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Joy for Murdoch and Morgan as hacking cases are halted

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Issue 2484
Returned to sender, a copy of The Sun newspaper
Returned to sender, a copy of The Sun newspaper (Pic: Lamerie/Flickr)

Evidence at the trials of Sun journalists showed that Rupert Murdoch’s newspaper group prompted the police investigation into payments by its own papers. It did so because it wanted to escape a corporate prosecution for corruption. It has got its way.

The Crown Prosecution Service (CPS) ended the investigation into media phone hacking after four years and ten months.

As The Times noted with a level of self-awareness, “The practices exposed by Operation Weeting were lazy, callous and corrupt.”

As Kelvin Mackenzie, former editor now columnist on the Sun, pointed out, “If it hadn’t been for the deep pockets of News Corp, for the brilliance of the defence QCs and the sheer will of Rupert Murdoch, there could have been a very different outcome.”

As the hacking file was closed, former Daily Mirror editor Piers Morgan was celebrating. He said he would “get spectacularly drunk”.

David Cameron said that the second part of the Leveson inquiry has not been cancelled.

That was the bit that was actually going to look at phone hacking.

Cameron’s spokesperson is the only one who doesn’t think it will be quietly forgotten.

People who sold information to hacks were convicted. Journalists less so.

One of of those who was is previous Cameron spin doctor Andy Coulson.

He took to the pages of the Daily Telegraph last week to warn that some Muslim inmates operate “protection rackets” inside British jails—forcing vulnerable young men to grow beards.

So it is business as usual. And a classic establishment fix has saved the establishment blushes.

Bright ideas

A US town has rejected a proposal for a solar farm.

During the Woodland Town Council meeting, in North Caroilina, one said solar farms would suck up all the energy from the sun.

A retired science teacher said she was concerned the panels would prevent plants in the area from photosynthesizing, stopping them from growing.

The ‘war on terror’ gets festive lights

The war against terror opened a new front last week in Limerick, York County, in the US.

Christmas lights featuring a Santa Claus urinating on lights spelling out the name of terror group Isis were displayed.

But neighbours called the local sheriff’s department about it—because they thought that the resident might be an Isis surporter.

Sheriff William King told the Portland Press Herald, “Sheriff’s deputies visited the home and the word ‘Isis’ is lit up bright and clear. What is not so clear is that Santa Claus is ‘relieving’ himself on the word.”

Closer to home in Southampton Ukip member Timothy Miller covered up the side of his home with a festive bit of racism.

It reads, “Dear Father Christmas, an EU exit is the only present for me if not, it had better be a Koran and lessons in Arabic”.

A White Christmas in the red?

Nearly nine out of ten people feel under pressure to spend too much this year.

But 45 percent say they plan to spend less on Christmas 2015 than they did last year. One in seven say they’ll need to borrow to afford Christmas.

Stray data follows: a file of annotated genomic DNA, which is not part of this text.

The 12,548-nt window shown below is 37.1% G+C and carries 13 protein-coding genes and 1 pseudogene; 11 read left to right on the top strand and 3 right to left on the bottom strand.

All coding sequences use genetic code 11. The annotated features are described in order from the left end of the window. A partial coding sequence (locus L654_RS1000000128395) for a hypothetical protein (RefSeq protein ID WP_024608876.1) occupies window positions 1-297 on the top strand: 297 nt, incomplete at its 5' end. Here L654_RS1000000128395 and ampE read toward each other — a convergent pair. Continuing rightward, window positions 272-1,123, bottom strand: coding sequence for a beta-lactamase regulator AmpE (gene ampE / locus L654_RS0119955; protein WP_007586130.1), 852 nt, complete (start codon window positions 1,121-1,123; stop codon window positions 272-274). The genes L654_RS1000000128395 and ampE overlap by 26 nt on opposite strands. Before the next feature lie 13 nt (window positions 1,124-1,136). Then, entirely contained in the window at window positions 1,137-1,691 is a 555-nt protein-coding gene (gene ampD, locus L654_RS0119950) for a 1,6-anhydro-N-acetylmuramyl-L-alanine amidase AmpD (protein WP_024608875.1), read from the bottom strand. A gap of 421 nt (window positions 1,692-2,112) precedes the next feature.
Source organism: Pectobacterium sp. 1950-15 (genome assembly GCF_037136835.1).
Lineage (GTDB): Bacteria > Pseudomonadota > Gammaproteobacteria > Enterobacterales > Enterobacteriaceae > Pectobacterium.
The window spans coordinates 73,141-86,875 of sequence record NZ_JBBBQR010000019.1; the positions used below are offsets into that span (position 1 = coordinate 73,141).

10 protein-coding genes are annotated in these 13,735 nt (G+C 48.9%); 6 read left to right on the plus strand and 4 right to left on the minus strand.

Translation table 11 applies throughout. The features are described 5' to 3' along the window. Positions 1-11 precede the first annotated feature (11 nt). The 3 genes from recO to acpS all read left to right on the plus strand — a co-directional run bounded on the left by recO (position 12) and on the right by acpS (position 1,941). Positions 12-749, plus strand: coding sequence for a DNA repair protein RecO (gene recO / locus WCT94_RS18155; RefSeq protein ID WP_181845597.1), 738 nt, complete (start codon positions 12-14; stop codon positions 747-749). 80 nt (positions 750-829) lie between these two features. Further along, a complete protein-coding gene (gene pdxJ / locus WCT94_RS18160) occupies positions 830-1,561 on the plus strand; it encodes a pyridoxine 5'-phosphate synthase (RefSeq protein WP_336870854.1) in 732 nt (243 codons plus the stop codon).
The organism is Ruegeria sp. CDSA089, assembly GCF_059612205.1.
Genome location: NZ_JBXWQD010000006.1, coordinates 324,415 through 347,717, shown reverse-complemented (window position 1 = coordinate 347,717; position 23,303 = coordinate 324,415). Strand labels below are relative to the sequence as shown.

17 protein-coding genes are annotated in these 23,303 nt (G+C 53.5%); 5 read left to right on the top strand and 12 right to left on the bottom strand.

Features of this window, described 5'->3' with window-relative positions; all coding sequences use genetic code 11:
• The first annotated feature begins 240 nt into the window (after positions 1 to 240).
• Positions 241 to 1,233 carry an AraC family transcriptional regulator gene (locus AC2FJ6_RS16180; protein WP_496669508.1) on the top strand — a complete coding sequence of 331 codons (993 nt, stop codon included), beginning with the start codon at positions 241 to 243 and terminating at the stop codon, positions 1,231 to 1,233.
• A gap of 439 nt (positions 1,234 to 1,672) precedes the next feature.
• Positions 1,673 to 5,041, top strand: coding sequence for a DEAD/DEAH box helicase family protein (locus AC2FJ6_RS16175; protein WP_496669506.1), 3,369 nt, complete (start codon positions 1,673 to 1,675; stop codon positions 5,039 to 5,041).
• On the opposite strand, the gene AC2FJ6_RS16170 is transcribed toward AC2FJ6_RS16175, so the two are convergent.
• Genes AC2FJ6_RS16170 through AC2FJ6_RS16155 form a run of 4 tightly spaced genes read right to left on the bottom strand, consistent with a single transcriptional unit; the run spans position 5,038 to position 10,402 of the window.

Hardest hit are the 34 to 44 age group, nearly a quarter saying they will get into debt.

That’s 438 years more for bad behaviour

Almost 160,000 days—or 438 years—of additional imprisonment were imposed on prisoners found to have broken prison rules last year.

This is according to a report by the Howard League for Penal Reform.

Disciplinary hearings called adjudications mainly concern disobedience, disrespect or property offences. They increase as prisons lose control under pressure of overcrowding and staff cuts.

A prisoner found guilty at an adjudication can face punishments ranging from loss of canteen rights to solitary confinement and extra days of imprisonment.

The number of adjudications where extra days could be imposed has increased by 47 percent since 2010.

The number of extra days imposed on children has almost doubled in two years, even though the number of children in prison has almost halved.

Mail comes out against private schools…again

the Daily Mail came out against privatisation in schools again this week.

It raged against the “Muslim takeover” of a school where most children are white.

The Tauheedul Education Trust (TET) is set to run Highfield Humanities College in Blackpool. The TET runs ten Islamic schools.

This follows a Mail story in October bemoaning “fears” that a “Muslim academy trust” was going to run three secondary schools.

Troublemaker senses a theme developing.

Blair—the private citizen for Gaddafi

TONY Blair has denied he was trying to save Colonel Gaddafi when he urged him to flee Libya days before rebels killed him. Blair rang Gaddafi in October 2011.

He told MPs on the Foreign Affairs Select Committee, “My concern was not for his safety.

“My concern was to get him out of the situation so a peaceful transition could take place.”

Records of the call show Blair telling Gaddafi, “If you have a safe place to go then you should go there, because this will not end peacefully unless that happens.”

Blair said he made the call as a “concerned private citizen”.

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